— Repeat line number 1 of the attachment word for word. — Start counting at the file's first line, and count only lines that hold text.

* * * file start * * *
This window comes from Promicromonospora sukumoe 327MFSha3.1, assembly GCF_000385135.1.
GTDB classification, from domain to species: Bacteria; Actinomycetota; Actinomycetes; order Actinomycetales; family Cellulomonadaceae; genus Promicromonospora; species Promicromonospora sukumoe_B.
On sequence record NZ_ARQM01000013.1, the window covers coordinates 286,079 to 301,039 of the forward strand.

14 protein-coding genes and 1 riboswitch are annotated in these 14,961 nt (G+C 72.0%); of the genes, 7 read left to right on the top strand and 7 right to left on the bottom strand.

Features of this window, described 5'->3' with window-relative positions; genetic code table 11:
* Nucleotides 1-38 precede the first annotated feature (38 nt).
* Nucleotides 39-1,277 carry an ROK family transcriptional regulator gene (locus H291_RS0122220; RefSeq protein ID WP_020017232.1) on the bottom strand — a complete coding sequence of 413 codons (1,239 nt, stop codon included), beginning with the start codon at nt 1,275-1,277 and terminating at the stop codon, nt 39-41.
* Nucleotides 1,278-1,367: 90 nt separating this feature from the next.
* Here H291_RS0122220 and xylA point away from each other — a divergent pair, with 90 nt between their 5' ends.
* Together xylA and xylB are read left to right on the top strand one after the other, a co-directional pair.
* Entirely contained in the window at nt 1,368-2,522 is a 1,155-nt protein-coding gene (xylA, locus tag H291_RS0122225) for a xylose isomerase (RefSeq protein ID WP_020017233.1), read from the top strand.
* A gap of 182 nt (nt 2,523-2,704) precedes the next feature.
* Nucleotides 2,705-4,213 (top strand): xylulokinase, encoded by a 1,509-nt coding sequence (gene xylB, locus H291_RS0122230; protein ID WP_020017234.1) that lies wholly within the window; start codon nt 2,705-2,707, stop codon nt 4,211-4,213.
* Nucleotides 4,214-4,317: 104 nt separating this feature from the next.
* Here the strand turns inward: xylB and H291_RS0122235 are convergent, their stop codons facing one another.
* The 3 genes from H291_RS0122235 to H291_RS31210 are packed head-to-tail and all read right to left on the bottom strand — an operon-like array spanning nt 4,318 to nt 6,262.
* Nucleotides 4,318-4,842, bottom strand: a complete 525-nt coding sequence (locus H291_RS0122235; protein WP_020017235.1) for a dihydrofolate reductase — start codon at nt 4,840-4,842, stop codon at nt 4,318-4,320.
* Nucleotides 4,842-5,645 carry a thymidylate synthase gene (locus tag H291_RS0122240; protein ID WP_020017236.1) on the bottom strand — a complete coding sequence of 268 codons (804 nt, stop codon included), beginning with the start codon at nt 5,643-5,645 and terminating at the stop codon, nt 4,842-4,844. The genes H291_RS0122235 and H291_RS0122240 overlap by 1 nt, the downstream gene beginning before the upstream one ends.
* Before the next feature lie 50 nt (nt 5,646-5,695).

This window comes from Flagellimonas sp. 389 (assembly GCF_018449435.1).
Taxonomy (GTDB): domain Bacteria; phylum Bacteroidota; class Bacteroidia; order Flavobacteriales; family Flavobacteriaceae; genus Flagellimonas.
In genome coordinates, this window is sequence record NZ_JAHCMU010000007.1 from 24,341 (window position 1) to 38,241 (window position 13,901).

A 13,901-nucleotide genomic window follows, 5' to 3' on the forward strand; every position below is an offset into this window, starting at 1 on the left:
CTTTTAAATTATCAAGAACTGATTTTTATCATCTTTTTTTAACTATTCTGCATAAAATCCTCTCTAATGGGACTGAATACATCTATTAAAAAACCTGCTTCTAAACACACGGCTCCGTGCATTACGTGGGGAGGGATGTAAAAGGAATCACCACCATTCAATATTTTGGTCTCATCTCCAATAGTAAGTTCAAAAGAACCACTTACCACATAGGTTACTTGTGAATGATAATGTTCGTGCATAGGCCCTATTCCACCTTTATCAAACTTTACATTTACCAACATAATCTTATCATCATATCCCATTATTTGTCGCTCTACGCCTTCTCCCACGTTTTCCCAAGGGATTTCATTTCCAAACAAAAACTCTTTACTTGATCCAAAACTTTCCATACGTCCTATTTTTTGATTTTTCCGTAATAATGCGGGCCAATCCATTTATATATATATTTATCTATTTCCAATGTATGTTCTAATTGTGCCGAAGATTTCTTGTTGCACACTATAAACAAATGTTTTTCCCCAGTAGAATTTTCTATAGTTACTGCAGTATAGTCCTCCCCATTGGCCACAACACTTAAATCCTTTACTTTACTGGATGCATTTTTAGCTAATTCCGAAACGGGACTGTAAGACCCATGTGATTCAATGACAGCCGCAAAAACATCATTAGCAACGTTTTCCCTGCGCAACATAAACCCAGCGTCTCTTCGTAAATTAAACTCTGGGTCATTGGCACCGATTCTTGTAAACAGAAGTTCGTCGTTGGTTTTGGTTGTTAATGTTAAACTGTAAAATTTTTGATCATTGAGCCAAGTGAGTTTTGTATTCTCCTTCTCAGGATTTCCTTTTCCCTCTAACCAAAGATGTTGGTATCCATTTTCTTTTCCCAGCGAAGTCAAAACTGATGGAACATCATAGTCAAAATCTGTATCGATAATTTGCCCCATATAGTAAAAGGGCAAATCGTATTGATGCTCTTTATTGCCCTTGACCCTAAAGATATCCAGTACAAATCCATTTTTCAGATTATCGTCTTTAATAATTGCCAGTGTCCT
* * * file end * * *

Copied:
This window comes from Promicromonospora sukumoe 327MFSha3.1, assembly GCF_000385135.1.